June 20, 2021, 09:31:30 AM
Forum Rules: Read This Before Posting


Topic: Carbon monoxide poisoning  (Read 18488 times)

0 Members and 1 Guest are viewing this topic.

Offline baggravation

  • Regular Member
  • ***
  • Posts: 37
  • Mole Snacks: +0/-0
Carbon monoxide poisoning
« on: July 26, 2009, 01:27:50 AM »
When someone gets carbon monoxide poisoning,everyone says that the best treatment is putting a 100% oxygen mask on the person. Why do that? 



Offline Yggdrasil

  • Retired Staff
  • Sr. Member
  • *
  • Posts: 3212
  • Mole Snacks: +482/-21
  • Gender: Male
  • Physical Biochemist
Re: Carbon monoxide poisoning
« Reply #1 on: July 26, 2009, 02:00:33 AM »
First you need to consider how carbon monoxide poisons you.

Offline baggravation

  • Regular Member
  • ***
  • Posts: 37
  • Mole Snacks: +0/-0
Re: Carbon monoxide poisoning
« Reply #2 on: July 26, 2009, 02:05:45 AM »
First you need to consider how carbon monoxide poisons you.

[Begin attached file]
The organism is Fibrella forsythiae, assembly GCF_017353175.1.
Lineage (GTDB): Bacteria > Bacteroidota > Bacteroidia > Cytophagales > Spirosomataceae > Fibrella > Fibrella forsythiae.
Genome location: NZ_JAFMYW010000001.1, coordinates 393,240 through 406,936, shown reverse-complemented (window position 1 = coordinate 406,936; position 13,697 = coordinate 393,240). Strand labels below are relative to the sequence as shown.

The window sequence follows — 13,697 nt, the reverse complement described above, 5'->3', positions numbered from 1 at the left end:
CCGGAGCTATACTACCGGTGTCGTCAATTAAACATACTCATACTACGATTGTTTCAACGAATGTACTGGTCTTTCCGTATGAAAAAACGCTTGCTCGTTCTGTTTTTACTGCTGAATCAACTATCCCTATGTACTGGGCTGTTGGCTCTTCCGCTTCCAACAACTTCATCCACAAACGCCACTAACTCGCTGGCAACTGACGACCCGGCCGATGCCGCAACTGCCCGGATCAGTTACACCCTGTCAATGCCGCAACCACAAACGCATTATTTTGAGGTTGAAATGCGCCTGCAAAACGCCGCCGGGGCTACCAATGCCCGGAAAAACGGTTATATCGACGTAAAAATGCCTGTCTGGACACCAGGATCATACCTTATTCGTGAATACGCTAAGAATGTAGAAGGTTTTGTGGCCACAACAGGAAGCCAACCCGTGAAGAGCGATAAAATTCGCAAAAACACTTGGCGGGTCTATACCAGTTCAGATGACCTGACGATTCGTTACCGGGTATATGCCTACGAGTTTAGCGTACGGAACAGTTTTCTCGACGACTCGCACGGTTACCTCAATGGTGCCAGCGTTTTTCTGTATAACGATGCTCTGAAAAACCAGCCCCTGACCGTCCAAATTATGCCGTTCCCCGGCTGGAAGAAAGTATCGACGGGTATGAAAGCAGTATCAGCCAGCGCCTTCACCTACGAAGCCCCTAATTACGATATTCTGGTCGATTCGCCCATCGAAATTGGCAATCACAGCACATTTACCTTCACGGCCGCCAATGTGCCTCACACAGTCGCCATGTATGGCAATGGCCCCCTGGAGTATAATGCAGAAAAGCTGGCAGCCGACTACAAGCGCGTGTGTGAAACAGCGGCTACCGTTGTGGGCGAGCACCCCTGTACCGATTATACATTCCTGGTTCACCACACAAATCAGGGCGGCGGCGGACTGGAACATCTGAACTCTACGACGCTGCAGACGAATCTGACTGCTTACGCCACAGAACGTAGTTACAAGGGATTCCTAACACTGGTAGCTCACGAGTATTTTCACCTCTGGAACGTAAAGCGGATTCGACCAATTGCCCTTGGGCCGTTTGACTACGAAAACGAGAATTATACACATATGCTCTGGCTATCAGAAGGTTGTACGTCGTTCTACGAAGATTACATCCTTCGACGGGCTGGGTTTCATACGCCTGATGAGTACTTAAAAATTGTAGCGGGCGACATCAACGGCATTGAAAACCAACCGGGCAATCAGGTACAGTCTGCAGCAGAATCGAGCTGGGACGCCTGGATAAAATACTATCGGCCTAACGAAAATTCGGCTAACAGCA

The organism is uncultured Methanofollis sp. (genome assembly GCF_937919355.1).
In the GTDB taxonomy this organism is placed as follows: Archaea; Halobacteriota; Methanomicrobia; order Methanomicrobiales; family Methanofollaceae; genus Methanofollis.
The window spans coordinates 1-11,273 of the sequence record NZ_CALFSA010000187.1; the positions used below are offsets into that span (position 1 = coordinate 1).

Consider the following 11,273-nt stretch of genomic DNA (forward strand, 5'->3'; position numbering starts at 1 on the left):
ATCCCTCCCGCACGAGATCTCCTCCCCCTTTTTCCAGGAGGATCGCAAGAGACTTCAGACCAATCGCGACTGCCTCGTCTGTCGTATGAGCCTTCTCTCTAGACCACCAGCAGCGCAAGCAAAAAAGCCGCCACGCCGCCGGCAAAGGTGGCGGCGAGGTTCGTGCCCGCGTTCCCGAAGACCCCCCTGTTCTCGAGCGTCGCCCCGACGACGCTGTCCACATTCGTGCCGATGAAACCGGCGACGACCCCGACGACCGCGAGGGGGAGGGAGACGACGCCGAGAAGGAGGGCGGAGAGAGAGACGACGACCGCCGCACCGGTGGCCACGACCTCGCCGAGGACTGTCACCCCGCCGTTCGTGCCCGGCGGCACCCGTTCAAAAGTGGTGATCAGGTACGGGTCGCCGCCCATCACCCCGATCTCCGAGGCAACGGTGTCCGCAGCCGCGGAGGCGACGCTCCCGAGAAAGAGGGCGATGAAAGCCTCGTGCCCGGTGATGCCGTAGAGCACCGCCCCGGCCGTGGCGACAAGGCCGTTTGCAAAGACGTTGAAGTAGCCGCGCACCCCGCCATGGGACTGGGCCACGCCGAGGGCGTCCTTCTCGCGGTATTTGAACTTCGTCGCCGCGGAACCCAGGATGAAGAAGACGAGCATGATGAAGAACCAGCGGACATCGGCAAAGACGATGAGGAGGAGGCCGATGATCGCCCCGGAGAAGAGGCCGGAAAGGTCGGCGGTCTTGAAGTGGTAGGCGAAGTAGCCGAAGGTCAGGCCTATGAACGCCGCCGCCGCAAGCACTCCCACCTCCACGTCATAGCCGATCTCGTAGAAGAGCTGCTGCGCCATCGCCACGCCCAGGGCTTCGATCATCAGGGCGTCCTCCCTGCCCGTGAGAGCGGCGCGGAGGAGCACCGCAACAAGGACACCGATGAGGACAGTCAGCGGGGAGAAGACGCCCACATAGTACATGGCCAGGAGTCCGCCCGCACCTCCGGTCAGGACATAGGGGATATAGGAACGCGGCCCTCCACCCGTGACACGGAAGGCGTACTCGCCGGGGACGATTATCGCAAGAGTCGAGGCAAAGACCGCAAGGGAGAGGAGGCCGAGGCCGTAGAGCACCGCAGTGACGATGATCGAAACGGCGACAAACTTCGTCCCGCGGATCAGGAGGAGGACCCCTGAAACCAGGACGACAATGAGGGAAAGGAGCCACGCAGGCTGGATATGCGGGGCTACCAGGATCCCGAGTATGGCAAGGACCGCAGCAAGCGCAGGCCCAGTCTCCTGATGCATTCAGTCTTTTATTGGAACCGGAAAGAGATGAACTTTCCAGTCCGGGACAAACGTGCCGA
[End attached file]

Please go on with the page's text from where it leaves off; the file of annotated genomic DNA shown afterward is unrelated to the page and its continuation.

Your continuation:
When carbon monoxide is inhaled, it goes through the lungs then into the hemoglobin molecules of red blood cells. Carbon monoxide binds to hemoglobin at the same site as the oxygen, forming carboxyhemoglobin. Carboxyhemoglobin interferes with the oxygen transport and gas exchange of the red blood cells. As a result, the body becomes oxygen-starved, which can result in death.

So you pretty much give the body oxygen to stop the starvation. Is that just it? What happens to the carbon monoxide that entered the body?

Offline Borek

  • Mr. pH
  • Administrator
  • Deity Member
  • *
  • Posts: 26576
  • Mole Snacks: +1724/-402
  • Gender: Male
  • I am known to be occasionally wrong.
    • Chembuddy
Re: Carbon monoxide poisoning
« Reply #3 on: July 26, 2009, 04:04:26 AM »
Carbon monoxide binds to hemoglobin at the same site as the oxygen, forming carboxyhemoglobin.

Good. Now, think in terms of Le Chatelier's principle.